I shoot groups of people a fair bit. When I did commercial work, I did a lot of factory floor work, office shots and annual report kinds of images. The 35mm is just a bit wider than the natural perception of the human eye and with careful composition enables you to create a framework for story that is just wonderful.

Now we can get 35mm as a focal length in all kinds of zoom ranges. The best selling short zoom range is the 24-70mm, a range that I have never owned because I personally don’t find it useful, even though it contains 35mm as an option.

When you shoot a prime, you have to work more than with a zoom. You zoom with your feet. If the composition doesn’t look right, you have to move and that means you spend more time looking for your shot. Zooms are amazing, but they can make you lazy and sloppy. I teach all my private composition students what I call the Chevalier Two Step to get people to move and see differently.

The 35mm focal length is very well suited to this move to compose methodology. You don’t have to back up into the next county for a group shot, but the design is so simple and so proven that folks or structures on the edges are not bent or elongated into unpleasant outcomes. I’ve seen lots of group shots when doing critiques that were shot on 18-55mm kit lenses on crop sensor cameras where the people on the edges appear much wider than they are, and sometimes their bodies are bent. It’s not just a failure in composition, it’s a failure in seeing the shot and you don’t engender happy viewers when you make them look bad.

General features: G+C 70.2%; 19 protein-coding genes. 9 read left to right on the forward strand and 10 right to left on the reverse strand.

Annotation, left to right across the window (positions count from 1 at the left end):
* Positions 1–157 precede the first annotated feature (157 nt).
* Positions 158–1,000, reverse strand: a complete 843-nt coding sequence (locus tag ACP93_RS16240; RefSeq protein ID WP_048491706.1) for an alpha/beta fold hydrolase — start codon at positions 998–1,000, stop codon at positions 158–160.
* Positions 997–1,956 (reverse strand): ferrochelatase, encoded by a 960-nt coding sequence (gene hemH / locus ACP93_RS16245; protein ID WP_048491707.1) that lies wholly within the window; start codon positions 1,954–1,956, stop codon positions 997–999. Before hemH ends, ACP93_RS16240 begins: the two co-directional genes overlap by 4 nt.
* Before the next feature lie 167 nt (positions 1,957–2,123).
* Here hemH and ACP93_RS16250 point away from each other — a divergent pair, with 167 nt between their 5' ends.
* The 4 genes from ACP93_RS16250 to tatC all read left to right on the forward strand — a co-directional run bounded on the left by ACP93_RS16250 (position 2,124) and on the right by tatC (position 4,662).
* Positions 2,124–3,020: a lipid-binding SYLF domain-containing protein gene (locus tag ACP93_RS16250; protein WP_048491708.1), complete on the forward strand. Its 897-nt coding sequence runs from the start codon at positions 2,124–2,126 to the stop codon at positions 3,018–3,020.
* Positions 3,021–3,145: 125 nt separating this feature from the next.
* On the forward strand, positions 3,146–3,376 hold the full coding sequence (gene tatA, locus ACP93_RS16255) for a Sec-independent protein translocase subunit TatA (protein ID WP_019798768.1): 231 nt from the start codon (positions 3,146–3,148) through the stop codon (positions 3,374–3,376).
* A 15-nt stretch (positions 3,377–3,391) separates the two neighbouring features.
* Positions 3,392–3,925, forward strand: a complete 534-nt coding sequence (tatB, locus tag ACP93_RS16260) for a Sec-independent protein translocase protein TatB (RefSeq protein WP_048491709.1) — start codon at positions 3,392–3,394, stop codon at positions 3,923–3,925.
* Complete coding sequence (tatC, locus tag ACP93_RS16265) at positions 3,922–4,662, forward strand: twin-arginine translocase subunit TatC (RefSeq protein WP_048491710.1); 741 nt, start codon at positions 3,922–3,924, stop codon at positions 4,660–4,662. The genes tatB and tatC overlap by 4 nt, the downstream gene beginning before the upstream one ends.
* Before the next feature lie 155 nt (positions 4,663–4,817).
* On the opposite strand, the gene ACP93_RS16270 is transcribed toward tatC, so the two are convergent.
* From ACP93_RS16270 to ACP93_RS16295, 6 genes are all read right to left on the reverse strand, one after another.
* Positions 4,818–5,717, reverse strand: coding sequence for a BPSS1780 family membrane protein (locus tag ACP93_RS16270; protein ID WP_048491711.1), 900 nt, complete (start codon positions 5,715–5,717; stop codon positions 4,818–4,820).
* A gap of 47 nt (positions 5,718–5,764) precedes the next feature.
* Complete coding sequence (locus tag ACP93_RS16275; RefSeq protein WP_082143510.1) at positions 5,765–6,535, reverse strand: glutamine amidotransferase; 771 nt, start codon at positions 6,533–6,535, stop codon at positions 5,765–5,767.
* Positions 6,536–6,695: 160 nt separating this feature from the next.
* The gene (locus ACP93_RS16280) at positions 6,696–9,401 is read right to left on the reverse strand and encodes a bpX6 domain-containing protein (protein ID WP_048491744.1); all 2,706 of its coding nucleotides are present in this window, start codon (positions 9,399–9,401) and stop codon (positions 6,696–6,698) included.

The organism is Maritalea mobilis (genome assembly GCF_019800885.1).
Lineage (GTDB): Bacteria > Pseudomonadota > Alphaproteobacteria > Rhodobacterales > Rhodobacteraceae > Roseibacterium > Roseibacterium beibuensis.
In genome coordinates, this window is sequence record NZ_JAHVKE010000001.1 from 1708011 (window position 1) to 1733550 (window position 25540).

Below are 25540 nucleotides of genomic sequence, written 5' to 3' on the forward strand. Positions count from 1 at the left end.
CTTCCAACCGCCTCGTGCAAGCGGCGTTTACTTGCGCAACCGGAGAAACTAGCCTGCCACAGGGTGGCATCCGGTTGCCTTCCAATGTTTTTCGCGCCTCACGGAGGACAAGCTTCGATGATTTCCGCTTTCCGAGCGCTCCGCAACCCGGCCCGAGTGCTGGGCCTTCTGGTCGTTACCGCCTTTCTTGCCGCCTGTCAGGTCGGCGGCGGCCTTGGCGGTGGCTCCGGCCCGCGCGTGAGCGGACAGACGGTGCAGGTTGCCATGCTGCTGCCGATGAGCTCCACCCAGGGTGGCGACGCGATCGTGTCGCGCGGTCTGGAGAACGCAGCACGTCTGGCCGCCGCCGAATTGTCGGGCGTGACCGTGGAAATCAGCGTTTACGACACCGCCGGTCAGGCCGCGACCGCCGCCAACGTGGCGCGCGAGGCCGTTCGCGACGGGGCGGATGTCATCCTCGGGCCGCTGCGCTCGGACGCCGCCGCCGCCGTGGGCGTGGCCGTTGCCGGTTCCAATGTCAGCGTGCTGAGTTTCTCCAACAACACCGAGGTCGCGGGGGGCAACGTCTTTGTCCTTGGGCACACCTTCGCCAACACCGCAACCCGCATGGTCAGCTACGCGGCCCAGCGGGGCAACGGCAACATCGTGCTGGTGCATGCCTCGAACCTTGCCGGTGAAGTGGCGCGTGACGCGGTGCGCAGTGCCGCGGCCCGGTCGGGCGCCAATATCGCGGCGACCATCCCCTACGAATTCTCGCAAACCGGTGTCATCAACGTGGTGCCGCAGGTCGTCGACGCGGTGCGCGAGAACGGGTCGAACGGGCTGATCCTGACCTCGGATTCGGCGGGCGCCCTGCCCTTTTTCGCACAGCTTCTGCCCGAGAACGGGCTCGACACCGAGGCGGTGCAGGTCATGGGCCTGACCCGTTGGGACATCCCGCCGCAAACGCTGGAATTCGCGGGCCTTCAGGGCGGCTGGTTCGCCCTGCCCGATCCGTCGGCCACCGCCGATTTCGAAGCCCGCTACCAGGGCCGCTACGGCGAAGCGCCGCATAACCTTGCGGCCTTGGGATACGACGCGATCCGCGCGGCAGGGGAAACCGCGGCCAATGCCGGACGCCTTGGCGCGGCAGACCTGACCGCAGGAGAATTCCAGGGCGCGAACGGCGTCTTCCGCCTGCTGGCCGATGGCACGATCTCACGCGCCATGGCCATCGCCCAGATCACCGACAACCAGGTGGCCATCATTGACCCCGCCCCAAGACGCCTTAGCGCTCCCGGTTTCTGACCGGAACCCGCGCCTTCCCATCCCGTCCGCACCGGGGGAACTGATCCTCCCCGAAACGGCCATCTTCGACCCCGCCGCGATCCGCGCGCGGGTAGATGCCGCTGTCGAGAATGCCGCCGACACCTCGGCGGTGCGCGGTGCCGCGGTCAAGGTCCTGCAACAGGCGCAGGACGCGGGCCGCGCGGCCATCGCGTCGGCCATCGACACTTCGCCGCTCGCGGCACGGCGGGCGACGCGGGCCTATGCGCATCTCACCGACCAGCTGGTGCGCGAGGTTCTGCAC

Contrary to some opinions, you can take a portrait with a 35mm. I learned to take portraits with a 24mm from the great Joe McNally. It just takes a bit of work, and your environmental portrait keeps people looking great and still allows you to frame a better story.